SC Stops TELANGANA from closing 4,500 government schools

SC Stops TELANGANA from closing 4,500 government schools

By S. RAMA KRISHNA | HYDERABAD | 25 June, 2016
The government said 15,000 teachers were idle as there were not enough students.

The Supreme Court has literally turned saviour for around 4,500 government schools in Telangana which the K. Chandrasekhar Rao led TRS government wanted to shut down, citing non-availability of enough number of students.

Of the total 18,139 primary and 6,300 upper primary schools in the state, not less than 4,500 primary and 550 upper primary schools were about to be closed this academic year under what the government has termed as the “rationalisation of schools” in a phased manner.

The government wanted to close these schools and shift the teaching staff to other schools where there are vacancies for teachers. This would have saved the government from recruiting around 15,000 government teachers and putting extra burden on the exchequer. But  a host of activists and civil society groups challenged the government’s move in the SC in October 2015, saying that this was against the spirit of the Right to Education (RTE) Act, 2009, which stipulated that every habitation should have a primary school within a distance of 1 km.

As per the Telangana government’s statement in the Assembly in March last year, there are 405 schools without a single student, while 991 schools have zero to 10 students, and 2,390 schools have less than 20 students. The government estimated that around 15,000 teachers are “idling” away their time in these schools.

Responding to the PILs filed against the government, a division bench of the SC comprising Justice Dipak Mishra and Justice Shiva Kirti Singh appointed a commission led by senior counsel Ashok Gupta in April to investigate the matter. The commission visited both Telangana and Andhra Pradesh and inspected dozens of schools before submitting an interim report to the SC. In most of the schools, teachers’ attendance was very low and the quality of amenities like drinking water supply and toilets for students was poor. The panel came across shocking instances like regular government teachers appointing some proxy private teachers in their places to bunk schools.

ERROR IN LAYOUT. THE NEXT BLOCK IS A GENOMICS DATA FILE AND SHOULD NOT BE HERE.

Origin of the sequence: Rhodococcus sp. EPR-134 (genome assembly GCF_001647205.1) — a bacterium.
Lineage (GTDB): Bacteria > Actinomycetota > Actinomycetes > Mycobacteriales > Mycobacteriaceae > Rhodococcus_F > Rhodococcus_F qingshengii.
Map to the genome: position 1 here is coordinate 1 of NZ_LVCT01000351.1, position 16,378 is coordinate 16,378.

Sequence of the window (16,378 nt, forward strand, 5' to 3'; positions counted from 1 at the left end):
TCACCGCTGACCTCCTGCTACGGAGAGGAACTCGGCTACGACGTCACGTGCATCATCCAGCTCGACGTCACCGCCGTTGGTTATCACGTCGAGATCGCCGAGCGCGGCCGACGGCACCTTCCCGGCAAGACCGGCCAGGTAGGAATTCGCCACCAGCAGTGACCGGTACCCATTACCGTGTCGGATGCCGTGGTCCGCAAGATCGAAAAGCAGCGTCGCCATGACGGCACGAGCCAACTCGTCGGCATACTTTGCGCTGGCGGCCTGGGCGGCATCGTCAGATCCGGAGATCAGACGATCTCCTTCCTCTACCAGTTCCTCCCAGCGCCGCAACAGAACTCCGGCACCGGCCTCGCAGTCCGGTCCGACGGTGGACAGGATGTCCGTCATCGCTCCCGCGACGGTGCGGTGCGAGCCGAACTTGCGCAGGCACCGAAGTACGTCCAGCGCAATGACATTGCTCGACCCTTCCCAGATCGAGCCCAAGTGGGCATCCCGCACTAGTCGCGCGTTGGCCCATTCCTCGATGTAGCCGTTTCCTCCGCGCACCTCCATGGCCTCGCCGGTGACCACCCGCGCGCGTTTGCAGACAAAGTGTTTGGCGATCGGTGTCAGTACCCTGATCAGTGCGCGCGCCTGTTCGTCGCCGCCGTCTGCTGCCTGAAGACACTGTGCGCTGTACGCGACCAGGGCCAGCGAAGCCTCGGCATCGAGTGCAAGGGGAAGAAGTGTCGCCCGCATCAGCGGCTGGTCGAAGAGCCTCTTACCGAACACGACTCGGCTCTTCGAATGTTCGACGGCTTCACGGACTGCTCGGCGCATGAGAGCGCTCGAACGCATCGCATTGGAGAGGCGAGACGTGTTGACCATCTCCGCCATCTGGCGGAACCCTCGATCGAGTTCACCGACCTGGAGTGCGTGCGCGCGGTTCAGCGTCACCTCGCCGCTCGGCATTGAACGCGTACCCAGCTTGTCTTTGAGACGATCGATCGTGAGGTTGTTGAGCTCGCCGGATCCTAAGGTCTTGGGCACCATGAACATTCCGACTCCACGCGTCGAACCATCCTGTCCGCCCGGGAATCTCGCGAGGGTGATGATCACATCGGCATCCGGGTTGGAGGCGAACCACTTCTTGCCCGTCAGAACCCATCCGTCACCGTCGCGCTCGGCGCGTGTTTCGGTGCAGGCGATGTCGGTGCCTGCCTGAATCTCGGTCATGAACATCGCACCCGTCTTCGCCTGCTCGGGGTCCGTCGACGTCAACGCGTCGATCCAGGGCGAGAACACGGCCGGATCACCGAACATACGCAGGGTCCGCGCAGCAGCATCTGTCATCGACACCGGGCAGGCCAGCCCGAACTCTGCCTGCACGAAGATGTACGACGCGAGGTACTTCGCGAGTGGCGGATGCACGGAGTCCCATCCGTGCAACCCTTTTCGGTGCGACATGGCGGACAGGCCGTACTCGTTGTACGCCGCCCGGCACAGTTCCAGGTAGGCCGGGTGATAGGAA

The judicial activism reflected through this special commission brought pressure on the state government to roll back its earlier decision. Telangana school education director G. Kishan has confirmed to The Sunday Guardian that the government might not close any schools this academic year which began on 13 June. “We are trying our best to keep running these schools. We have launched an enrolment campaign to fill seats in these schools,” he said. The campaign, named as “Badi Baata” (back to school), had been launched on 1 June and it will continue till the first week of July. Teachers of these schools will visit households and urge parents to send their children to government schools. The campaign has been launched keeping in view the SC’s next hearing on 13 July. In its orders in the first week of May, the Apex Court wanted to know the steps taken by the government to attract students to these schools.

Meanwhile, secretary of parents association of Telangana government schools, M. Narayana told this newspaper that there was a conspiracy to kill government schools only to benefit the “rapacious private schools”. “Why should government schools with more qualified teachers go begging for students, while private schools with less qualified and less experienced teachers get more students? Moreover, the fee in government schools is zero, while private ones charge not less than Rs 20,000 per annum,” said Narayana.


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